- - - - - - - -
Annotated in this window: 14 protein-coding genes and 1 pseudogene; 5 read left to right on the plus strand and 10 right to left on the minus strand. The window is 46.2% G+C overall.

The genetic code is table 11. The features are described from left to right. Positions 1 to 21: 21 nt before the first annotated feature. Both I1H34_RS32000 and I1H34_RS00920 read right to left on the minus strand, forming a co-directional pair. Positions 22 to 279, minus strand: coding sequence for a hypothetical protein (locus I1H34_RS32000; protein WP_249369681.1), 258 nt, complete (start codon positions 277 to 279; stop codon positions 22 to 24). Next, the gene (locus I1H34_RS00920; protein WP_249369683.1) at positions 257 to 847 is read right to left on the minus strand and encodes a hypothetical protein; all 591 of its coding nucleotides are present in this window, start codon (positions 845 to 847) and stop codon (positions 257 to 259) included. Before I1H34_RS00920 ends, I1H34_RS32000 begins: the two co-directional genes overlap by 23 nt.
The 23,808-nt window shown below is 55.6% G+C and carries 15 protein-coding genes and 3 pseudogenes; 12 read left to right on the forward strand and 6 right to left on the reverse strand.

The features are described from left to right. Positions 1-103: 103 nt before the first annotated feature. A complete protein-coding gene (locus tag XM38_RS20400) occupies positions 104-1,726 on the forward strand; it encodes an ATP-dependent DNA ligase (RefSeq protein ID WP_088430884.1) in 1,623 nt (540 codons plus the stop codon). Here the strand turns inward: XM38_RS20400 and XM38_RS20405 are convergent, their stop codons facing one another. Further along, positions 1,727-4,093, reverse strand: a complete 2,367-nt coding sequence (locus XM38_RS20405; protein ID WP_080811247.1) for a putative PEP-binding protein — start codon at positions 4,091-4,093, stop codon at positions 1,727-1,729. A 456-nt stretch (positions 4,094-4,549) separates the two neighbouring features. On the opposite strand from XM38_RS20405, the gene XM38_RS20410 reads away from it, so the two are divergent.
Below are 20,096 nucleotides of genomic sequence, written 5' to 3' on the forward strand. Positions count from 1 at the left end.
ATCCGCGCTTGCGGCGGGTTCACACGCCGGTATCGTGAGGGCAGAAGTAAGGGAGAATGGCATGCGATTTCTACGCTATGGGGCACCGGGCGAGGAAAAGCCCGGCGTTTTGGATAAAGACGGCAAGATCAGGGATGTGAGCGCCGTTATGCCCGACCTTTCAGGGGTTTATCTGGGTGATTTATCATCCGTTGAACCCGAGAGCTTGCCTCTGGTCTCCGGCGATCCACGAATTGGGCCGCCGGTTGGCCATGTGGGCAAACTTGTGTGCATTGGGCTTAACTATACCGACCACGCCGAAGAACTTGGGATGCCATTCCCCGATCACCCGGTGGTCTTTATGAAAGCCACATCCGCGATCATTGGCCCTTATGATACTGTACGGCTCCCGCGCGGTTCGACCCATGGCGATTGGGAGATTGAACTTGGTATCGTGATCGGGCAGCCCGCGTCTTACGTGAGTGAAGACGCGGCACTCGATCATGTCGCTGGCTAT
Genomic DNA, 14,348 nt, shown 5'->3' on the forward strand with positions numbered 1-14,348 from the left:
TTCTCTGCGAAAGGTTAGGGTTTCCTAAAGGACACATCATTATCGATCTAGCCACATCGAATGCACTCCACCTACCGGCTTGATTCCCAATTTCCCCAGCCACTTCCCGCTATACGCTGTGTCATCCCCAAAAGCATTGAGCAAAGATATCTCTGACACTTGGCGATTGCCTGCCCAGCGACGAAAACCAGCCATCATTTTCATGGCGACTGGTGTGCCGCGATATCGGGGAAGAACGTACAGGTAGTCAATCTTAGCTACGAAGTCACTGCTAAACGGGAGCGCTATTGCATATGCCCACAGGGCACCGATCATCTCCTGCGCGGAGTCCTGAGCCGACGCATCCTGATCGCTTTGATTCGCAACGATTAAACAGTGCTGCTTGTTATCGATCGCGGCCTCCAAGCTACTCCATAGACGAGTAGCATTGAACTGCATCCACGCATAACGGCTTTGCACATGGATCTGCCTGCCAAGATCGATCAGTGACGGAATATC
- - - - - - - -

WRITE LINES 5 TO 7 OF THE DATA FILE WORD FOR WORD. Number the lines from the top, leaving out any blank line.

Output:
Below are 20,096 nucleotides of genomic sequence, written 5' to 3' on the forward strand. Positions count from 1 at the left end.
ATCCGCGCTTGCGGCGGGTTCACACGCCGGTATCGTGAGGGCAGAAGTAAGGGAGAATGGCATGCGATTTCTACGCTATGGGGCACCGGGCGAGGAAAAGCCCGGCGTTTTGGATAAAGACGGCAAGATCAGGGATGTGAGCGCCGTTATGCCCGACCTTTCAGGGGTTTATCTGGGTGATTTATCATCCGTTGAACCCGAGAGCTTGCCTCTGGTCTCCGGCGATCCACGAATTGGGCCGCCGGTTGGCCATGTGGGCAAACTTGTGTGCATTGGGCTTAACTATACCGACCACGCCGAAGAACTTGGGATGCCATTCCCCGATCACCCGGTGGTCTTTATGAAAGCCACATCCGCGATCATTGGCCCTTATGATACTGTACGGCTCCCGCGCGGTTCGACCCATGGCGATTGGGAGATTGAACTTGGTATCGTGATCGGGCAGCCCGCGTCTTACGTGAGTGAAGACGCGGCACTCGATCATGTCGCTGGCTAT
Genomic DNA, 14,348 nt, shown 5'->3' on the forward strand with positions numbered 1-14,348 from the left: